The Lab asked for $235 million in FY 2013 for cleanup (or 10.7% of its total projected budget), but is planning to merely “cap and cover” an estimated ~6 million cubic feet of radioactive and hazardous contaminants at its largest waste dump (known as “Area G”). In contrast, comprehensive cleanup would be a real win-win for New Mexicans, one that permanently protects the environment and our precious groundwater and the Rio Grande while creating hundreds of high paying jobs (for more, see below).

Jay Coghlan, Nuclear Watch New Mexico Director commented, “It’s past time for New Mexican politicians to show bold leadership that lessens dependence on nuclear weapons programs and helps to stimulate local economic growth through cleanup at LANL and the encouragement of sustainable green industries independent of the federal budget. In the interests of their own constituents this is what local counties and municipalities should be pushing for, instead of lobbying for the continued benefit of the Los Alamos Lab and County. But if the Regional Coalition is going to continue to directly lobby for the Lab it should at least use sound facts and figures instead of distorting data to indulge in scare tactics.”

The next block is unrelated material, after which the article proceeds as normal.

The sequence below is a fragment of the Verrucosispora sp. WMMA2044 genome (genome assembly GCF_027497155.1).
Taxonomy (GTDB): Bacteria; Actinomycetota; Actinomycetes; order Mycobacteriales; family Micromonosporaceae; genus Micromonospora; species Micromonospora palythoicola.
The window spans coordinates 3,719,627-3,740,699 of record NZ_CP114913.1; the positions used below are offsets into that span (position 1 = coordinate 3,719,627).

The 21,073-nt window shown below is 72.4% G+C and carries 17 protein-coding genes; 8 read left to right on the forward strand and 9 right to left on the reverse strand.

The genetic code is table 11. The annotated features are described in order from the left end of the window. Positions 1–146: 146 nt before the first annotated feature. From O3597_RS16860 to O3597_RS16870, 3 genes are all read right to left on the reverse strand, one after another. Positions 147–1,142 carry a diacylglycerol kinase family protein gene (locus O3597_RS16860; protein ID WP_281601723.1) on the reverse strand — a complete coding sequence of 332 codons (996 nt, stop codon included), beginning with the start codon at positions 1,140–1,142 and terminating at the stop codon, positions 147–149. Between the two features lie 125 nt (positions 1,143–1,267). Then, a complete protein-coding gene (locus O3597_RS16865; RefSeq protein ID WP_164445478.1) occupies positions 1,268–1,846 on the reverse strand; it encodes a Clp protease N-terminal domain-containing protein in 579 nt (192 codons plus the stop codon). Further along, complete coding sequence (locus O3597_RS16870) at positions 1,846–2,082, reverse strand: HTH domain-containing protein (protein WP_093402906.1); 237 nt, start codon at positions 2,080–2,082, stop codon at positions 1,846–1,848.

# # #

Nuclear Watch New Mexico’s argument for comprehensive cleanup of Area G while creating hundreds of job is available at http://www.nukewatch.org/facts/nwd/Cleanup-Jobs-9-9-12.pdf

 

903 W. Alameda, #325 • Santa Fe, NM 87501 • Voice and fax: 505.989.7342

info@nukewatch.org • www.nukewatch.org  • http://www.nukewatch.org/watchblog/

http://www.facebook.com/NukeWatch.NM

 


NNSA Releases Expanded 2012 Performance Evaluation Reports

In response to a request from Nuclear Watch New Mexico, the National Nuclear Security Administration has released to us expanded versions of the 2012 Performance Evaluation Reports (PERs) for seven nuclear weapons complex sites. (The report for the Savannah River Site was not given to us.) The reports are used by NNSA to decide how much Award Fee it will give its nuclear weapons site contractors each year.